Bottom line: President Barack Obama is someone who stands against NOM’s agenda in most every way, something that has made him the focus of much NOM scrutiny. There is absolutely no excuse for NOM’s choice to take the President’s legendary crowds and use them to represent the NOM cause — a cause that he and a majority of his supporters resist!
NOM’s practice would’ve been unethical even if they had noted the source, and is especially so in light of the sneaky way they did it. But whatever, Brian doesn’t have to admit it. The Internet has a very good memory.
NOM: The Next Generation
I also learned this week that NOM is in the planning stages of something called “NOM NextGen for Marriage,” which will focus on rallying younger voters over to the “protect marriage” cause. At this point, little is known beyond Catholic blogger and NOM Culture Director Thomas Peters’ leadership in making the project happen. But I will be sure to bring you developments as they Tweet forth.
‘Defame’: It’s gonna live forever
NOM’s so-called “Marriage Anti-Defamation Project” launched yet another video this week. A few interesting things about the latest: (1) It has nothing to do with marriage, instead focusing on Illinois’ civil unions system; (2) It features a mom who Focus on the Family previously used to lash out against inclusive teaching in schools, with the mom admitting in the past that her problem is with the “normalization” of homosexuality itself; (3) The whole thing is focused on evangelical adoption agencies’ desire to simultaneously maintain public subsidization and anti-LGBT discrimination, and resistance to that same idea — court-tested resistance that may be any number of things, but is certainly not “defamation.”
Humorously, the video, as of this writing, has 133 YouTube “dislikes” and only 9 “likes.” So you know that means: YouTube’s rating system will likely be NOM’s next targeted “defamer.”
Iowa’s 18th district: You did invite a D.C. special interest to reduce your local race to one (non-)issue — right?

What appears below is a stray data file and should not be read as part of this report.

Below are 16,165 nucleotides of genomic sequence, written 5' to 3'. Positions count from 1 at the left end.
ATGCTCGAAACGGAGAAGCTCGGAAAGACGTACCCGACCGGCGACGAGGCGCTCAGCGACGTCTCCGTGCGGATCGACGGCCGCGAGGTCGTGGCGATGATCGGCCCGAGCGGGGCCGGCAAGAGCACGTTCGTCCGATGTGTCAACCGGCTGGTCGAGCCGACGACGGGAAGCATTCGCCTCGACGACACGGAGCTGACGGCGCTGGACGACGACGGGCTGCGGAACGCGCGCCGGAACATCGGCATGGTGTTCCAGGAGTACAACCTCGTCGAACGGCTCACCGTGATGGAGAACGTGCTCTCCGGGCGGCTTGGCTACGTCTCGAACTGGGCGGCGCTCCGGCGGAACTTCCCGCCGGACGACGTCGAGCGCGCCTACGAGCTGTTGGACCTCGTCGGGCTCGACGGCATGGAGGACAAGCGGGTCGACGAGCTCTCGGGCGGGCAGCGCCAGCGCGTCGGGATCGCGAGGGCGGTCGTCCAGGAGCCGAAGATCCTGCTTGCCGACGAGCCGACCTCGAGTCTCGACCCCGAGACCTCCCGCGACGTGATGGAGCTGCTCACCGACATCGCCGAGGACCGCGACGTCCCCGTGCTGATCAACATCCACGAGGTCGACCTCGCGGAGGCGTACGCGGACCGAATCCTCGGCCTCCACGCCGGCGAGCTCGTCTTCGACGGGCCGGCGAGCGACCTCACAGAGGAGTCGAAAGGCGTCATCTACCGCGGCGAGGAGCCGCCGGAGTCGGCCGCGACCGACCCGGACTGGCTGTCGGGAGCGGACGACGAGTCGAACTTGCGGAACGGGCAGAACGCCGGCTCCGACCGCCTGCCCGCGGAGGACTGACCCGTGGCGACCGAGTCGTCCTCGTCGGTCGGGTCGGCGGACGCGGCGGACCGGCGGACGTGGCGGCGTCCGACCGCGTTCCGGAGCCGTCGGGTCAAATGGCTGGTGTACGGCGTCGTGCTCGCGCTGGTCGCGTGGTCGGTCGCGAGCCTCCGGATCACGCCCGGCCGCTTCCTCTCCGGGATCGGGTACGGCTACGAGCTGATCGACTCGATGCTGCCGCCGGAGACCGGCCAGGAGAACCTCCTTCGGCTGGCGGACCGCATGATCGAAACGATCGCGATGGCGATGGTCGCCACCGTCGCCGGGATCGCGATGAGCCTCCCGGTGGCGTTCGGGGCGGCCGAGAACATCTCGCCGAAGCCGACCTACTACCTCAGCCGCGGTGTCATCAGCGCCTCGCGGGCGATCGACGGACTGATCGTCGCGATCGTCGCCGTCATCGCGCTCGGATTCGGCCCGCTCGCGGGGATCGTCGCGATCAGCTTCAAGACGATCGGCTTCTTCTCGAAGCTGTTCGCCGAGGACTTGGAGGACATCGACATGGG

Keeping focus on the special election for an Iowa state senate seat: NOM tossed in even more cash to elect Republican Cindy Golding over Democrat Liza Mathis, in hopes that Golding will be able to tip the balance and put the state’s marriage equality before a public vote.
The election is Tuesday. So by Wednesday morning, look for NOM’s carefully spun press release, which will be equally defiant regardless of outcome.
Past Maggie, ongoing concerns
One last thing before I move into my weekend of enjoying my marriage rather than fighting for the same: On Thursday, I came across a piece of video that I’d never seen before. It was filmed just days after Prop 8′s ignoble passing in California, and features a highly boastful Maggie Gallagher touting the ways and means of taking away a court-backed Californian right.
Two things really stood out to me about the video: (1) Maggie admits that she aims to get equality activists to admit that they see people like her as “bigots,” an obvious way for her to spin her side as the one being victimized; (2) She detailed NOM’s founding role in getting Prop 8 on the ballot more fully than I’ve ever heard before, even revealing that the plan was fully set in motion of Christmas Eve 2007 (So much for gay apparel!!)
The first revelation is important because it shows just how strategic NOM is with their whole “we’re the victims” schtick. We must let schtick that fully sink in so that we know how to challenge it. It’s not enough for us to just talk about their self-victimization and hope others will catch on. We need to detail, in full and often, just how much the organized anti-equality movement is trying to cast equality activists as a mean, stop-at-nothing monolith that’s out to endanger the well-being of those who oppose. That is their game now. Nipping it in the bud must be ours.
The second revelation is important because we need folks in the equality movement (and media) to understand how instrumental NOM is to the anti-equality side. That’s why projects like NOM Exposed exist: Because NOM is, in essence, *the* marriage inequality movement in this country. All of the other “pro-family” groups have basically taken a backseat to NOM, letting Maggie and Brian and Co. take the lead (with a reliable assist from the local Catholic church) in every state where rights come up for public debate.
We can’t afford to look at NOM as just one of many players in the anti-equality fight. Their role is much more. Diminishing that role (or at least its power) must be one of our top concerns!
Until next week, my sillies,
Good As You/NOM Exposed